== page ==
But then again, how do you know who is in the lead?
After a three-year hiatus from the marathon, my race season got off to a great start in 2012. My winter training sessions were productive, and in March, I set a new PR at the New Orleans marathon.
With those results in the bank, I was feeling good about the chance to PR again in a fall marathon. But the progress just didn’t seem to be there throughout the summer. The numbers in my training log haven’t led me to be optimistic.
I log all of my training runs. I record the distances, the pace, the temperature, my weight and more. I can analyze the results by my daily pace, my pace for distances over 6 miles and under 6 miles and my average pace for the month; I know what my training volume is by week and by month. Yeah, I’m a bit OCD, but it gives me something to do.
When I reviewed my summer training, I didn’t see the same sort of progress that I did over the winter. I thought this summer’s excessive heat might be to blame for the lack of progress. It’s hard to improve your pace when high temperatures add so much strain to even an easy run.
I don’t think I did myself any favors when in mid-September I turned what was supposed to be a 22-mile long run into a 26-mile effort in my hometown’s inaugural trail marathon. I didn’t record a very good time, but even that sucked my energy and made recovery more difficult than it should have been.
And last but probably not least, I have to wonder if I haven’t crossed that line where even the best of efforts won’t lead to new PRs.
No one outruns Father Time. As we age, we lose muscle mass, strength and function. The medical term for this is sarcopenia. According to Dr. William Roberts in a “Runner’s World” column, sarcopenia starts at age 40 and accelerates after age 75. The effects are greater for the inactive, but it also impacts the active, too.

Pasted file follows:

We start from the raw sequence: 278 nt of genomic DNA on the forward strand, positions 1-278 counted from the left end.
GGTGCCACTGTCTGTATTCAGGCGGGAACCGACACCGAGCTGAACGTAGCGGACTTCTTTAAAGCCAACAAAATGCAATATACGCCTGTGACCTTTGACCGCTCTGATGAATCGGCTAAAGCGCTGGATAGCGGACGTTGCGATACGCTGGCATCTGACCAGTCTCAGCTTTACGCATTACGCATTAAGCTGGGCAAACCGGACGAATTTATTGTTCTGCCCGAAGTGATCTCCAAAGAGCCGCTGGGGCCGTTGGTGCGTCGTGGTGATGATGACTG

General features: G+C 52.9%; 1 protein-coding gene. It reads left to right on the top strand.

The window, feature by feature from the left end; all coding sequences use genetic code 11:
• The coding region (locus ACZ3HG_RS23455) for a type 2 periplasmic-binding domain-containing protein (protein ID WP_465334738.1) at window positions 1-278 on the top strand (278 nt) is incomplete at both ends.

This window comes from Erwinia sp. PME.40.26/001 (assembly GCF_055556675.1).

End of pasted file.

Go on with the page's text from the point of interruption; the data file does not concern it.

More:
Runners slow about 7 percent per decade in their 40s, 50s and 60s — and even more quickly after that, according to an article in “Running Times,” which was reporting on a study from World Masters Athletics.
I ran my first marathon at age 40, so with a fairly late start in life I was bound to see improvements at first. But at some point, the improvements have to fade.
The first question is: Have I reached that point?
And, if so, the next question is: If PRs are a thing of the past, where will I find my motivation?
For the past decade, my motivation has been partly fueled by the drive to improve my times. I’ll never win a race, but the beauty of running is you can compete with yourself. And if that is no longer possible, I’ll have to find other motivation.
I guess I’ll be closer to answering the first question when I run the Des Moines Marathon on Oct. 21. And I think I’ll let the second question roll around in the back of my mind a bit longer — and make sure I’ve definitively answered the other question first.